Generally speaking, the laws regarding underage drinking and driving are stricter than those that apply to adults 21 and older. Therefore, if your teenager gets a DUI, he or she could face penalties that have both an immediate and a long-term impact. Let’s take a look at some ways that you can help your son or daughter in the aftermath of an impaired driving charge.
Review Household Expectations
Ideally, you will have already discussed the consequences of getting a ticket or getting into an accident. Those consequences could include losing the right to drive or being kicked off of the family insurance policy. Your teen may also be required to pay the cost of any damage done or any fines incurred because of an accident or other negative incidents. Parents should stress that their children could face punishment imposed by a court such as a curfew or performing community service. After a DUI, a teen may need to apply for a SR-22 certificate.
Get Additional Help and Resources
When your child gets into big trouble, you don’t have to go it alone. Creating a solid legal defense can greatly assist your family through these complex judicial proceedings. For instance, the teen may have to go to therapy, take a driving course or listen to lectures given by those impacted by drunk drivers.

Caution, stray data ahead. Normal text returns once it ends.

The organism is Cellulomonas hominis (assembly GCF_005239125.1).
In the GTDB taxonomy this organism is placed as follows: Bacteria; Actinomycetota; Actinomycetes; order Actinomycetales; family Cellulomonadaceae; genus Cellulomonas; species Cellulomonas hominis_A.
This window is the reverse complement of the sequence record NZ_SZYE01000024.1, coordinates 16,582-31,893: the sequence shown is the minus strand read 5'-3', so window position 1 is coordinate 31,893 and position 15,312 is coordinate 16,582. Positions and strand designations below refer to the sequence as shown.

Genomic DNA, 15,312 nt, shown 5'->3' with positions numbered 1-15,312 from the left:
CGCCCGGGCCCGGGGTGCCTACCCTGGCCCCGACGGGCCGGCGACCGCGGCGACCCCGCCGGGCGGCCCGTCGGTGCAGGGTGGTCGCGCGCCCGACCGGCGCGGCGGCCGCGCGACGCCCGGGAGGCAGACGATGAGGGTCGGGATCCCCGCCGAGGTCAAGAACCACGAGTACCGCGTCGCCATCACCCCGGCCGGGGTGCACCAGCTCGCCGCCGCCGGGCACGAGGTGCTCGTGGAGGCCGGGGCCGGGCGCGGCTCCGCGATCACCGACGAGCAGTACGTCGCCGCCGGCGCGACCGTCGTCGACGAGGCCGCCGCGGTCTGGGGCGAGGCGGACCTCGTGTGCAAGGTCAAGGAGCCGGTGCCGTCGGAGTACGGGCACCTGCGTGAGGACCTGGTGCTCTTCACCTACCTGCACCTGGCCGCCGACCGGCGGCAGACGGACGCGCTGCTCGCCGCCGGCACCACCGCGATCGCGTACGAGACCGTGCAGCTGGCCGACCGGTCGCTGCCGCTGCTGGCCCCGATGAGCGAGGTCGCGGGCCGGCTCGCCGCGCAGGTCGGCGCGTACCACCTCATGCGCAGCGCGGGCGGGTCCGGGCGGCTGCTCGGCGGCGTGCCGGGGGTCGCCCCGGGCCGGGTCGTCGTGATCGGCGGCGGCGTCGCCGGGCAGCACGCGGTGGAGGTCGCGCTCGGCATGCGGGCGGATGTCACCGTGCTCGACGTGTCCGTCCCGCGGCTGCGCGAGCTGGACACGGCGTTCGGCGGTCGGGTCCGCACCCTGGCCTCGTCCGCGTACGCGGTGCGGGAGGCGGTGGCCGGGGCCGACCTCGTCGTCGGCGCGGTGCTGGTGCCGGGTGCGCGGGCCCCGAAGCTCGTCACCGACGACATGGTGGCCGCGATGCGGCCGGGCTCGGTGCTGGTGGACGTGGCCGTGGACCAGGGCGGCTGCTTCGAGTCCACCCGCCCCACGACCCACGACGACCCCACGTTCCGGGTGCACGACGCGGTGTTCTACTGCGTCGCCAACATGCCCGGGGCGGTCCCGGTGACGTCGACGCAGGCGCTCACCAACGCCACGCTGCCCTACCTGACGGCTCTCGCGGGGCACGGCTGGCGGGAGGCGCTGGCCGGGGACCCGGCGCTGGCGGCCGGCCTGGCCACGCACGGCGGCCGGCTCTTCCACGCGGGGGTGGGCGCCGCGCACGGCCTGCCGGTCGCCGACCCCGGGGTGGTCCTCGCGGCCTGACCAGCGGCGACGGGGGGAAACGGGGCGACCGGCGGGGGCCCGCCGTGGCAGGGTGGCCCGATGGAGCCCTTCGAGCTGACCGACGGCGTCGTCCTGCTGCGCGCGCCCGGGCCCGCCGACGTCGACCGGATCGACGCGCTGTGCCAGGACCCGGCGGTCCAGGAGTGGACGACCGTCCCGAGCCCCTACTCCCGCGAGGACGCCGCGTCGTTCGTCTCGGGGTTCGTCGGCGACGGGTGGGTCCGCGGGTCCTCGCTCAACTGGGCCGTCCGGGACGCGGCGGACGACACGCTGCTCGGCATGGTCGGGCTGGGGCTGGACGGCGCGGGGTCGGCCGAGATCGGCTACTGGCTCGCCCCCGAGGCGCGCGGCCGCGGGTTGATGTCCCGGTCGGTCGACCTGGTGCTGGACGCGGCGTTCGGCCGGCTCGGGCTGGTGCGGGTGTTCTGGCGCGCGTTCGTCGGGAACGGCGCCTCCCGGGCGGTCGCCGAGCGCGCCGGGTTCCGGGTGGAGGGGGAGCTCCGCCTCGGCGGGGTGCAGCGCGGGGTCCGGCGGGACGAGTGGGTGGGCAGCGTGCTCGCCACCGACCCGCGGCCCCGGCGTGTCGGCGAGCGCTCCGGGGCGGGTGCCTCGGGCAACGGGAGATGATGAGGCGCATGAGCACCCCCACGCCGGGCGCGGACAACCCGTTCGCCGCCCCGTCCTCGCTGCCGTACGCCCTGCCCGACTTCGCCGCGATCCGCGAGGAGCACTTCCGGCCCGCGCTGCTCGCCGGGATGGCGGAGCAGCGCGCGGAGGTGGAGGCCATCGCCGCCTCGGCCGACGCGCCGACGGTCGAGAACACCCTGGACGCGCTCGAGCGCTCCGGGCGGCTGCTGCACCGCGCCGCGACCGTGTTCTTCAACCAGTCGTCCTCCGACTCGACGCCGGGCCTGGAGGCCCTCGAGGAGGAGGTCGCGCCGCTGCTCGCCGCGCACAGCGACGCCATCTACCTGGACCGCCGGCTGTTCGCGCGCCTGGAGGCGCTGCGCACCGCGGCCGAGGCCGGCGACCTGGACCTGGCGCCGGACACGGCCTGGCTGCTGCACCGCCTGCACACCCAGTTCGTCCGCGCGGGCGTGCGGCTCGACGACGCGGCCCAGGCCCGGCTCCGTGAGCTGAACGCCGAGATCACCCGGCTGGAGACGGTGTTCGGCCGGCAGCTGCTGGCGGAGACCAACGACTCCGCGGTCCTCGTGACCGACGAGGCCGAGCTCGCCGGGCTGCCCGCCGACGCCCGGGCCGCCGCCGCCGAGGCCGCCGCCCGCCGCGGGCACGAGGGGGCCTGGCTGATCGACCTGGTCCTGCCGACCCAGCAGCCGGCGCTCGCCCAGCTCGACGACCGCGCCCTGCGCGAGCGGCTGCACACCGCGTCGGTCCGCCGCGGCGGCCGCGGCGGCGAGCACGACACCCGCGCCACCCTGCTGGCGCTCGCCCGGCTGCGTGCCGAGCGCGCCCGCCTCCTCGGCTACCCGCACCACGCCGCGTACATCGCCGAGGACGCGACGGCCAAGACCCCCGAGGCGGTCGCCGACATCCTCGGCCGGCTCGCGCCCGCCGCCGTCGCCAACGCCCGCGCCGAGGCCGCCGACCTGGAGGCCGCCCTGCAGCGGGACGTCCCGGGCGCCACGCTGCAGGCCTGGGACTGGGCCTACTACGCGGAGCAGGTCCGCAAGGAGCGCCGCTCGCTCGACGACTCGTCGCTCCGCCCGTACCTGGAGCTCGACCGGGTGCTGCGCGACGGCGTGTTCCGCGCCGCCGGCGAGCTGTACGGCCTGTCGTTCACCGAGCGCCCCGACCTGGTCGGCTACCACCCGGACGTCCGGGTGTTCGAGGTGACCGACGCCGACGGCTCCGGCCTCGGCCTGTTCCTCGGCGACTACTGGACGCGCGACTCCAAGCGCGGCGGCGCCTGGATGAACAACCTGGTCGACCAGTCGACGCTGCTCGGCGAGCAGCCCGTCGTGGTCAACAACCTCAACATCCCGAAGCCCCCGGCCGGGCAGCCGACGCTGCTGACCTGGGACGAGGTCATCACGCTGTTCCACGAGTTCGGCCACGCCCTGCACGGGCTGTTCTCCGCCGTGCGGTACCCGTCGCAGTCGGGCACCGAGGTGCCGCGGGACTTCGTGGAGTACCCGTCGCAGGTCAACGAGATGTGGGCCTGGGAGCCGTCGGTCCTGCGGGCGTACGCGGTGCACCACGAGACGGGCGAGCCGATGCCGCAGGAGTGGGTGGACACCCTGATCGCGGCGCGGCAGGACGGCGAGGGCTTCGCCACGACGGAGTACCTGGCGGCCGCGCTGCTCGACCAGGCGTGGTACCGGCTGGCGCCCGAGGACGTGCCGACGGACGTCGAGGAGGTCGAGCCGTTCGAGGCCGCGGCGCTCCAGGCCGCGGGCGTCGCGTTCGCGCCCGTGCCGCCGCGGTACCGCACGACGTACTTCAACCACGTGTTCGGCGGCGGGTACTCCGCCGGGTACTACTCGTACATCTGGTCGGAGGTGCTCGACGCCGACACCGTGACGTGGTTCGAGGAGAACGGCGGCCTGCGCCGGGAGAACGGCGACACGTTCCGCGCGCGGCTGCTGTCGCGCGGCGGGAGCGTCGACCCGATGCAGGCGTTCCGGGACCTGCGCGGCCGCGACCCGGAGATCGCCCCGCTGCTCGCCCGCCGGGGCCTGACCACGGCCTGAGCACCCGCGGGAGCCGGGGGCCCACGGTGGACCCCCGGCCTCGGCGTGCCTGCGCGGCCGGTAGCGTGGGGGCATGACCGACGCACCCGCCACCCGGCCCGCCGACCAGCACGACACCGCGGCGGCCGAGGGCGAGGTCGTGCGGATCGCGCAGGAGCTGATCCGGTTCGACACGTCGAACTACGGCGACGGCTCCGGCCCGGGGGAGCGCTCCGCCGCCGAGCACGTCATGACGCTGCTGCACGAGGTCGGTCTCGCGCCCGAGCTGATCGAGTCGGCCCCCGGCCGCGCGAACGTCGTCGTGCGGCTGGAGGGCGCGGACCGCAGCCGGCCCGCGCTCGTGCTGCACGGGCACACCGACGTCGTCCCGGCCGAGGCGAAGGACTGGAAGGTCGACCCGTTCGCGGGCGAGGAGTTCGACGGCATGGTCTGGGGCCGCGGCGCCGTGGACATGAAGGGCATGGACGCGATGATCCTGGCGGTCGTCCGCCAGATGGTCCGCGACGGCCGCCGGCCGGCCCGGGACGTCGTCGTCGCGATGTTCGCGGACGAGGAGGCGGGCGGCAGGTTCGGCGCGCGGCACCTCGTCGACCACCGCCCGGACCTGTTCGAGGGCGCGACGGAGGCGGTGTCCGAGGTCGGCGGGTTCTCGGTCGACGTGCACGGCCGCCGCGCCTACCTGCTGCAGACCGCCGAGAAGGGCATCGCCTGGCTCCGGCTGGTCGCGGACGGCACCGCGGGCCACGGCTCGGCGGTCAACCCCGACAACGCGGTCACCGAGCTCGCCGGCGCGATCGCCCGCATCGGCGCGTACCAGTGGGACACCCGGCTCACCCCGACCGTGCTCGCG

While this may seem inconvenient to your teenager, it is much better than going to jail or potentially jeopardizing an opportunity to go to college. In addition to an attorney, it may be a good idea to hire a therapist or other professionals who can help your child learn to make better decisions in the future or help with coexisting addiction issues.
Don’t Coddle Your Child During the Legal Process
It can be tempting for parents to want to make everything better for their children. However, it is important that your teens learn and accept the consequences of their actions. While you can be supportive during the legal process, don’t try to shift blame from your teen or otherwise make excuses. This could result in your son or daughter repeating his or her mistakes.
If your teen has been charged with a DUI, it doesn’t mean that he or she is guilty. However, it could result in serious consequences even if a plea deal is reached. As a parent, your goal is to help your child learn from the experience and become a better person.